The days when AT&T customers could save $5 per month by giving up their unlimited data plans will soon be over.
On Sunday, January 22, AT&T will eliminate its $25 per month, 2 GB data plan for new subscribers, replacing it with a $30 per month, 3 GB plan. Existing customers will be able to keep their old plans, or switch to the new one. Subscribers with unlimited data can also keep their plans, but AT&T now throttles speeds for excessive use (roughly 2 GB per month, according to unofficial reports from users).
AT&T, of course, is pitching the new plan as “a great value,” which is true if you’re using more than 2 GB of data per month. Under the old $25 plan, AT&T would charge an overage fee of $10 per GB, so the new $30, 3 GB plan would save you $5 per month.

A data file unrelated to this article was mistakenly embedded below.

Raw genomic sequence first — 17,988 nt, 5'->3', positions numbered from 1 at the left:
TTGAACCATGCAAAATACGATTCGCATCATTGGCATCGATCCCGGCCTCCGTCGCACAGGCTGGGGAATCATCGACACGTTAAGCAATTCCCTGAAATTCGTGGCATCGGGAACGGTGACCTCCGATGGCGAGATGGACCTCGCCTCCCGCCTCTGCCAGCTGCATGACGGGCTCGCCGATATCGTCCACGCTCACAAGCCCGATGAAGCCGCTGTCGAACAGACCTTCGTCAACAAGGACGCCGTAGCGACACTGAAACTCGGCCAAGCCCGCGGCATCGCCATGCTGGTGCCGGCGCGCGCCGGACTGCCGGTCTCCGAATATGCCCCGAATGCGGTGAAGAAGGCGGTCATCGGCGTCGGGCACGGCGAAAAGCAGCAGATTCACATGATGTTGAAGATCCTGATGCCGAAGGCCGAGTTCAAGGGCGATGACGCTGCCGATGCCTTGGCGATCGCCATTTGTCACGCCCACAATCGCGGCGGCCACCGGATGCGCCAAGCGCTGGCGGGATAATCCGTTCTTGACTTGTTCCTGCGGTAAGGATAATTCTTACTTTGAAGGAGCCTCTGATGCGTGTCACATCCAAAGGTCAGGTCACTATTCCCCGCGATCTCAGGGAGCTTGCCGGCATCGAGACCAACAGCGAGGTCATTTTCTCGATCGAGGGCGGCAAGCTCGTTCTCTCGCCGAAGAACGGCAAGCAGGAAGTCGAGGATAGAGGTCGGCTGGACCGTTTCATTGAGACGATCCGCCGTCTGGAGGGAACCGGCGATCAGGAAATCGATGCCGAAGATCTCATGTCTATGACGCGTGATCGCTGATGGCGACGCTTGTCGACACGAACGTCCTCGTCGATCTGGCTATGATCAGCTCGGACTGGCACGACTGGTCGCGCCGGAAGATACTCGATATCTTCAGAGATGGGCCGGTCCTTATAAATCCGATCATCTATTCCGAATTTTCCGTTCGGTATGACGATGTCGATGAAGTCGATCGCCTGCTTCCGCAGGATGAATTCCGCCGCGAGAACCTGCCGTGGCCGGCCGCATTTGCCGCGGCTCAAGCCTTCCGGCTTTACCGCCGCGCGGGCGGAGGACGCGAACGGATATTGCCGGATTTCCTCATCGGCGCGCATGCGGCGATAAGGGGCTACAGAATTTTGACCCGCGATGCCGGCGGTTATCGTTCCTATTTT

But most people don’t come close to that level of use. Back in June 2010, when AT&T switched to limited data plans, the carrier cheerily noted that only 2% of customers use more than 2 GB per month. Unless the percentage has drastically increased since then, AT&T is squeezing an extra $5 per month out of customers who will never use the extra data.
That’s not the only change AT&T is making. The carrier is also eliminating its $15 per month, 200 MB package in favor of one that provides 300 MB for $20 per month. Data plans with tethering will jump from $45 for 4 GB per month to $50 for 5 GB per month. Tablet data plans will come in flavors of $15 for 250 MB, 3 GB for $30, or 5 GB for $50.
Give AT&T some credit: Its $30 per month plan provides an extra 1 GB of data over Verizon Wireless, which moved to tiered data plans last July but provided no incentive for customers to switch. It’s a shame to see AT&T remove its incentive as well, relying instead on throttling to make its unlimited plans less valuable.